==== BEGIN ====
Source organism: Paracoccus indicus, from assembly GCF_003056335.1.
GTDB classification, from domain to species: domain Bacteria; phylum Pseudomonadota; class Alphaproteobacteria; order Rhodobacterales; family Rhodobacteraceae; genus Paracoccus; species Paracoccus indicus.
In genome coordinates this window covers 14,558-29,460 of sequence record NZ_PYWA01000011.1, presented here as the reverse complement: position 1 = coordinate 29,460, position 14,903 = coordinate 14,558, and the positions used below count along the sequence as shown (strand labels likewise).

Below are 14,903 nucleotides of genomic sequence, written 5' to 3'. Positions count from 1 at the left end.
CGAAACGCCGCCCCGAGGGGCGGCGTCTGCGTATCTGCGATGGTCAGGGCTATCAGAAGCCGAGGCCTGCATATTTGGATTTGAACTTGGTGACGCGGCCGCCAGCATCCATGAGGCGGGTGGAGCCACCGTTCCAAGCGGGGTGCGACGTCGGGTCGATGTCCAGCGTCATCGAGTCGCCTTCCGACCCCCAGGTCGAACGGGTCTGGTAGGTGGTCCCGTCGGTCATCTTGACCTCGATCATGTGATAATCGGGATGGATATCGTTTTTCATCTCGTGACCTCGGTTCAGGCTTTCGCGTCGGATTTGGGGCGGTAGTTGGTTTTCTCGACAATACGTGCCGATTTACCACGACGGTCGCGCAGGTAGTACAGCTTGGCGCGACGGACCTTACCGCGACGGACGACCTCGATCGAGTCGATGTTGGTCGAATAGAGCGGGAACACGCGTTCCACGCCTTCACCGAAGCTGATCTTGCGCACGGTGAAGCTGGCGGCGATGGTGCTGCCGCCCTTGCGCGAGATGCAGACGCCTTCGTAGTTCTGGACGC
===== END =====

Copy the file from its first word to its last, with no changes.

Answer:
Source organism: Paracoccus indicus, from assembly GCF_003056335.1.
GTDB classification, from domain to species: domain Bacteria; phylum Pseudomonadota; class Alphaproteobacteria; order Rhodobacterales; family Rhodobacteraceae; genus Paracoccus; species Paracoccus indicus.
In genome coordinates this window covers 14,558-29,460 of sequence record NZ_PYWA01000011.1, presented here as the reverse complement: position 1 = coordinate 29,460, position 14,903 = coordinate 14,558, and the positions used below count along the sequence as shown (strand labels likewise).

Below are 14,903 nucleotides of genomic sequence, written 5' to 3'. Positions count from 1 at the left end.
CGAAACGCCGCCCCGAGGGGCGGCGTCTGCGTATCTGCGATGGTCAGGGCTATCAGAAGCCGAGGCCTGCATATTTGGATTTGAACTTGGTGACGCGGCCGCCAGCATCCATGAGGCGGGTGGAGCCACCGTTCCAAGCGGGGTGCGACGTCGGGTCGATGTCCAGCGTCATCGAGTCGCCTTCCGACCCCCAGGTCGAACGGGTCTGGTAGGTGGTCCCGTCGGTCATCTTGACCTCGATCATGTGATAATCGGGATGGATATCGTTTTTCATCTCGTGACCTCGGTTCAGGCTTTCGCGTCGGATTTGGGGCGGTAGTTGGTTTTCTCGACAATACGTGCCGATTTACCACGACGGTCGCGCAGGTAGTACAGCTTGGCGCGACGGACCTTACCGCGACGGACGACCTCGATCGAGTCGATGTTGGTCGAATAGAGCGGGAACACGCGTTCCACGCCTTCACCGAAGCTGATCTTGCGCACGGTGAAGCTGGCGGCGATGGTGCTGCCGCCCTTGCGCGAGATGCAGACGCCTTCGTAGTTCTGGACGC